The expiring June natural gas contract is expected to open 4 cents lower Thursday morning at $1.95 in spite of the fact that traders are digesting a storage report that is expected to show inventory increases far less than historical averages. Overnight oil markets rose.
Last year, a stout 106 Bcf was injected, and the five-year average build is 97 Bcf. This week's report isn't expected to even come close. Analysts at IAF Advisors calculate an increase of 65 Bcf, and a Reuters poll of 20 traders and analysts showed an average 68 Bcf with a range of 60 Bcf to 76 Bcf.
John Sodergreen, editor of Energy Metro Desk, in his weekly survey hints at somewhat higher risk to the report. "Our range this week is actually a little wider than the Early View. Not a good sign. And while the spread between the three categories we track was tight at 1.85 Bcf, we do see a LowBaller report on Thursday, closer to the editor at 63-65 Bcf."
Sodergreen's GWDD Model comes in at a 62 Bcf injection, somewhat on the low side "due to cold weather in the North, thus the LowBaller forecast. Bias is to the low side of consensus it appears. Last week's weather was 52% colder than last year/same week and 67% colder than the five-year average, same week."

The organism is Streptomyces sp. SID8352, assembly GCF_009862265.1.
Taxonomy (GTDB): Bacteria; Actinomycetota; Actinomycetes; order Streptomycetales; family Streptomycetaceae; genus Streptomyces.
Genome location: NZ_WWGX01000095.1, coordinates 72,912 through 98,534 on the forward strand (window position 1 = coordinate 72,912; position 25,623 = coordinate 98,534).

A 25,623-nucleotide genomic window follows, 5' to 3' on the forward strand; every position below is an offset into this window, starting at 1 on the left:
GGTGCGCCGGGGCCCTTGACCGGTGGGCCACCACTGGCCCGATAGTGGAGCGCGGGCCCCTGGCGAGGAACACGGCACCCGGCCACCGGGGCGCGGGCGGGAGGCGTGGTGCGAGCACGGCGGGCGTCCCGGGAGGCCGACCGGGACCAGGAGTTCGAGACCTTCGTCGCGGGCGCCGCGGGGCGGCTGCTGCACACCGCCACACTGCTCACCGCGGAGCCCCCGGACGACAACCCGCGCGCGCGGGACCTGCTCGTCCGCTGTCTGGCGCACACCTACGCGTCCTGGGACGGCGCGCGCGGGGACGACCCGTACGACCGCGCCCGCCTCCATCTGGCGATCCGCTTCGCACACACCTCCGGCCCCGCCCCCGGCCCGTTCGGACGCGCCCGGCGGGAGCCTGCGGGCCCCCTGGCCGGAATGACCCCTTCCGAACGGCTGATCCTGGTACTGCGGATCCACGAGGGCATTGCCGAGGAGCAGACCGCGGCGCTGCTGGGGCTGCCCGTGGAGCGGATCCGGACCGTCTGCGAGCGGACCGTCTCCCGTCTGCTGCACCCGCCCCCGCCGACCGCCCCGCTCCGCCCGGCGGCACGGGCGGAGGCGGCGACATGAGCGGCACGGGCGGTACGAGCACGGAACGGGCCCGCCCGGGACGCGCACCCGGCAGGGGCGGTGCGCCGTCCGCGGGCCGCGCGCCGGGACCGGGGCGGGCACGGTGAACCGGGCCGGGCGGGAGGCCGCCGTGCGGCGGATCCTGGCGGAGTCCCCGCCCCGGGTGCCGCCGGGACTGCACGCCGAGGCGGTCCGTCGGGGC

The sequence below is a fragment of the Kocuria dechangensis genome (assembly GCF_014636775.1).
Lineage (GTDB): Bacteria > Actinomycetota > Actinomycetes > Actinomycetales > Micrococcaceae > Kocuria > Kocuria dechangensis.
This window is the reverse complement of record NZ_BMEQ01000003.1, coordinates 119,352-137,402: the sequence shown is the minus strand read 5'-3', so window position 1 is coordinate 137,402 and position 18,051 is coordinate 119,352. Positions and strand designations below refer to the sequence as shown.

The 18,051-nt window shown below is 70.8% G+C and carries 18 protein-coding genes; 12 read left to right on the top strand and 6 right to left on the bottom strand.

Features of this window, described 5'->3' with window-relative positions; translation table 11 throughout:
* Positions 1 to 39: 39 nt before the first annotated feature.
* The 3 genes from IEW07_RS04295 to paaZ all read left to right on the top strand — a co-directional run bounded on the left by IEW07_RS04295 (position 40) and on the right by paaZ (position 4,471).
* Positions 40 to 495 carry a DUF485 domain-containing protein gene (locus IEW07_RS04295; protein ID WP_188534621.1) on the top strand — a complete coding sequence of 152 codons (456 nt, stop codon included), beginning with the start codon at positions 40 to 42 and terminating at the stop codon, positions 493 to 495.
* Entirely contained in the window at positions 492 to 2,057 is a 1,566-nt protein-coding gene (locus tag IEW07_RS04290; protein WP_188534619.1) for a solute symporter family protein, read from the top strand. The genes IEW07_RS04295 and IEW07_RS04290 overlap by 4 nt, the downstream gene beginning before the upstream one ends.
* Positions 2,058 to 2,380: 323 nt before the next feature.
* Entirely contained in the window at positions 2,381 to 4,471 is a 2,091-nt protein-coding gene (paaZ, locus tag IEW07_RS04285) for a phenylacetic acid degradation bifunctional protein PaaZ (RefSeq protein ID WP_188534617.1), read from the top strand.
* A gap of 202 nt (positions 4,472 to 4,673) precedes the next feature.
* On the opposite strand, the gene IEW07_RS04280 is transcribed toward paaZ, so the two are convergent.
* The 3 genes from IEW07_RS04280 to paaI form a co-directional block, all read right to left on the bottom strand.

Extended heat seems to be nowhere in the forecast. Commodity Weather Group in its Thursday morning report said, "Western heat looks to pop, then fade. The start of meteorological summer features lots of moving parts rather than a stable pattern regime. Warmer weather in the eastern U.S. in the first few days is forecast to give way to a cooler pattern arriving in the Midcontinent later next week, while western heat is expected to rebuild stronger. Right now, the peak heat day in the West looks to be toward the first weekend of June with potential 90s in Portland and 100-degree readings in Sacramento."
In overnight Globex trading July crude oil rose 56 cents to $50.12/bbl and July RBOB gasoline added a penny to $1.6552/gal.